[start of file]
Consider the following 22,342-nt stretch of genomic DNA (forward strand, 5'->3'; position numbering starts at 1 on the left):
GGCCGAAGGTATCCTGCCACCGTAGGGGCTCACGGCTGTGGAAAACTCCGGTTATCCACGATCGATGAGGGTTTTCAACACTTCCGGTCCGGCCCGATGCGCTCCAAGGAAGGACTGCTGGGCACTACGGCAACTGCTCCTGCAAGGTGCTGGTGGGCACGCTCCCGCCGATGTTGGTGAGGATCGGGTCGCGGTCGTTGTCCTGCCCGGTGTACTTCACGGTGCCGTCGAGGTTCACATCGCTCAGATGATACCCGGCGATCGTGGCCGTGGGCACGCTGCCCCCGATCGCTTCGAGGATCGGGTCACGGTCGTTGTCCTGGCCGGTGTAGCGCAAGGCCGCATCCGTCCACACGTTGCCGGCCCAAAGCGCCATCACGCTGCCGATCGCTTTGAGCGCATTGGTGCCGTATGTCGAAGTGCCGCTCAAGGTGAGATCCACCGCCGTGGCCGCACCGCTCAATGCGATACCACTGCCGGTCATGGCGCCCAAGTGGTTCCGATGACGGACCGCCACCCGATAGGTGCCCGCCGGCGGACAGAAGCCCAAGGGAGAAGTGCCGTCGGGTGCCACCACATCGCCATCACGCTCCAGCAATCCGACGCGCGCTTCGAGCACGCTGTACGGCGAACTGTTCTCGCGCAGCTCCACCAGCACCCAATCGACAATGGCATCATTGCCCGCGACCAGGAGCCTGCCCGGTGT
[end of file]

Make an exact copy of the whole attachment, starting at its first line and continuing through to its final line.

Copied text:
Consider the following 22,342-nt stretch of genomic DNA (forward strand, 5'->3'; position numbering starts at 1 on the left):
GGCCGAAGGTATCCTGCCACCGTAGGGGCTCACGGCTGTGGAAAACTCCGGTTATCCACGATCGATGAGGGTTTTCAACACTTCCGGTCCGGCCCGATGCGCTCCAAGGAAGGACTGCTGGGCACTACGGCAACTGCTCCTGCAAGGTGCTGGTGGGCACGCTCCCGCCGATGTTGGTGAGGATCGGGTCGCGGTCGTTGTCCTGCCCGGTGTACTTCACGGTGCCGTCGAGGTTCACATCGCTCAGATGATACCCGGCGATCGTGGCCGTGGGCACGCTGCCCCCGATCGCTTCGAGGATCGGGTCACGGTCGTTGTCCTGGCCGGTGTAGCGCAAGGCCGCATCCGTCCACACGTTGCCGGCCCAAAGCGCCATCACGCTGCCGATCGCTTTGAGCGCATTGGTGCCGTATGTCGAAGTGCCGCTCAAGGTGAGATCCACCGCCGTGGCCGCACCGCTCAATGCGATACCACTGCCGGTCATGGCGCCCAAGTGGTTCCGATGACGGACCGCCACCCGATAGGTGCCCGCCGGCGGACAGAAGCCCAAGGGAGAAGTGCCGTCGGGTGCCACCACATCGCCATCACGCTCCAGCAATCCGACGCGCGCTTCGAGCACGCTGTACGGCGAACTGTTCTCGCGCAGCTCCACCAGCACCCAATCGACAATGGCATCATTGCCCGCGACCAGGAGCCTGCCCGGTGT